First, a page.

The crystallization of the popular perception of architecture as a quasi-technical activity happened gradually from thereon. Beginning with the revolutionary romanticism of Boullee and Ledoux to the rationalism of Viollet-le-Duc, Labrouste, and Auguste Choisy, to the Arts and Crafts of William Morris and finally ending up in the functionalism of the twentieth century architecture went through a series of identity changes, which was nothing short of an amnesia of destination. This was accompanied and legitimized by clever slogans such as “A house is a machine to live in” and “Form follows function”.
I believe the process of designing took on the qualities of a logical, step-by-step, problem-solving method when architects, looking for legitimacy, felt that they too, like engineers, must be accountable to the strictly rational qualities of mind. Architecture came to be perceived more as a technical activity than a design activity. Measurable efficiency replaced expression of order as the objective of architecture and rational, linear analysis displaced the “patient search”.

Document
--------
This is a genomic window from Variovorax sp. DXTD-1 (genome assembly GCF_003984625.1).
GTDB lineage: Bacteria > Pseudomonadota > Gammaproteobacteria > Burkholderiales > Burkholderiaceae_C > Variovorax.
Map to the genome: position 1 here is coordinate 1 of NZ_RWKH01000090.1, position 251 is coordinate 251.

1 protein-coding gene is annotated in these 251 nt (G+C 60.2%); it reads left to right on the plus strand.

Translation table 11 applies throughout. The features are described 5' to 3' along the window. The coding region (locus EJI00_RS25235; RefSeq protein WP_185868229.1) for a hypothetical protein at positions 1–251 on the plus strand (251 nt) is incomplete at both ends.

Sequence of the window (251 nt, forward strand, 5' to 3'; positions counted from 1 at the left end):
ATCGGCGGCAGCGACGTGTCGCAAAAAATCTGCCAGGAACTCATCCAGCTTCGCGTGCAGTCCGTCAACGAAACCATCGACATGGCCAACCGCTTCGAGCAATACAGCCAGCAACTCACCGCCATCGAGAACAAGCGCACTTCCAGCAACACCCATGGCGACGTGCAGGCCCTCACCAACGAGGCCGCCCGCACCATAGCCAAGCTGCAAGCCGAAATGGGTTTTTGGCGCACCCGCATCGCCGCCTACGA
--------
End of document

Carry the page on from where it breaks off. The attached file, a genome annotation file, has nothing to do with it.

The brief historical perspective presented above tells us that there has been a definite and deliberate break in the historic continuity in the nature of the activity we call Architecture. Our present understanding of what architecture constitutes and its relationship with technology is founded on these conscious attempts at its identity formation undertaken by the theoreticians of the last two centuries. Architecture has not always been a quasi-technical activity with scientific, logical, problem-solving methods. At the same time, it is also not fair to represent the alternative to rational and technical as undefinable and fuzzy. Rationality is not the exclusive domain of technology alone. A rational action is often understood as an action which takes place according to the basic rules of the mind, the basic operation of logic. However, as Karl Polanyi has remarked, “the logic of rational action applies…to all conceivable means and ends covering an almost infinite variety of human interests. In chess or technology, in religious life or philosophy ends may range from commonplace issues to the most recondite and complex ones.”15